At one level Max is perfectly right: every war is sui generis and comparisons between them are bound to distort or ignore important differences. Iraq in 2007 is not Algeria in 1957, or even Vietnam in 1967. Yet the sequence of shifts in tactics in combating a terrorist insurgency, and the interplay between the military and political fronts, seem to me strikingly similar. Hence my article, and hence the lessons to be learned from how the French managed to win on the battlefield but lose at home.
All the same, I think Max may be over-stressing some of the differences between Iraq and Algeria. For starters, I’m not sure whether describing the FLN guerrillas of the 1950’s as “nationalists” or “secularists” in contrast to today’s al Qaeda makes sense. In fact, our recent experience with al Qaeda figures like Zarqawi sheds a lot of light on what made men like Ben Bella and Boumedienne and Belkacem Krim really tick. Essentially, they were power-hungry nihilists willing to use any ideological excuse in order to pull down the existing order and grab power for themselves and their followers. In the 1940’s, they looked to Jerusalem’s Mufti and the Nazis for inspiration; in the 50’s, they mouthed pan-Arabist slogans in order to get support from Egypt and Tunisia. Yet once in power, the different factions within the FLN turned on each other; and the ultimate winner, Boumedienne, proceeded to declare Algeria an Islamic state and to punish women for not wearing the veil!
Nor was the FLN any less inchoate or disorganized than today’s Iraqi insurgency, especially in Algeria’s rural areas, where Galula had to develop his tactics. It certainly followed the same pattern, with the murder of moderates and with a handful of committed terrorists using family and clan connections to intimidate an entire village or neighborhood into supporting (or at least acquiescing to) their attacks on government forces.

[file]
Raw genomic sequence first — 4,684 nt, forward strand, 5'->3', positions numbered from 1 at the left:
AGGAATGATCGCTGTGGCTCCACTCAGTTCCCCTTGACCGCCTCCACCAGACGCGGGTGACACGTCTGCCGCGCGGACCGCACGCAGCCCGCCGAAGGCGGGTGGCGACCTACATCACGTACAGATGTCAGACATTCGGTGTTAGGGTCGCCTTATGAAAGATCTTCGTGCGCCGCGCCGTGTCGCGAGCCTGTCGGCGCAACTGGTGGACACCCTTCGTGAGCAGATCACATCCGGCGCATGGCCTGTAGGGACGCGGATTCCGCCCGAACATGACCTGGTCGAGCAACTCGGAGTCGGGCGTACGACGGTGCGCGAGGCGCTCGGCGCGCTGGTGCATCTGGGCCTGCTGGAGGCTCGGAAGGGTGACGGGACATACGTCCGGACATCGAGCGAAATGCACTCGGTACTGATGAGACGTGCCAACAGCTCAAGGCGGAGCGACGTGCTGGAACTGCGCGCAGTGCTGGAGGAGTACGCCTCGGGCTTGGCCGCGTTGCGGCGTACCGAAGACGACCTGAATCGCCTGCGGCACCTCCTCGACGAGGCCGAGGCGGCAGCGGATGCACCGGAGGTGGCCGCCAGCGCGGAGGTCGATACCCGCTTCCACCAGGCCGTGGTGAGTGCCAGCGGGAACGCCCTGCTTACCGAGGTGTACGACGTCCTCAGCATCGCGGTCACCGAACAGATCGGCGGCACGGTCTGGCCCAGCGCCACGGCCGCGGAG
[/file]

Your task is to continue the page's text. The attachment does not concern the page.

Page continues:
At first, the French responded in much the same way as the Americans did in Iraq. They mounted regular patrols to protect their forces and key assets, interspersed with large-scale sweeps to capture weapons and take out the FLN leadership. But they soon discovered, just as the Americans did, that the leadership wasn’t the key to the problem: kill or capture one insurgent leader, and another takes his place. The key was the grassroots support, as Galula (who was Tunisian by descent) himself had said. Assessing the situation in November 1956, he wrote that as long as those who want the war to end and the killing to stop “fear us less than they fear the rebels, they will never dare come out. As long as they avoid a commitment,” he continued, “we shall never succeed in pacifying Algeria.” And that clearly is also the key in pacifying Iraq.
The question is how—and that is the salient issue. Certain facts are plain. The counterinsurgency tactics developed by Galula and his colleagues to do the job in Algeria worked, and they represent the last, best hope for turning things around in Baghdad and Iraq.
Max will be in a better position than I by this time next month to know how successful they will be. But regardless of how the Petraeus offensive (which seems a more accurate term than “surge”) goes, the decisive factor in victory or defeat will be perceptions in Washington. The Bush administration had better stop hoping that positive results alone will silence critics: it hasn’t worked in the past, and it won’t work this time. As Galula wrote in that same 1956 memo, “Our actions seem to [the insurgents] inspired by our mood of the moment, whereas we ought to impress on them that we are acting according to a well-thought-out plan that leaves them no room for maneuvering.” The Bush people might do worse than to start applying some of the same tactics against the “insurgency” here at home before time runs out on Petraeus, and on the future of Iraq.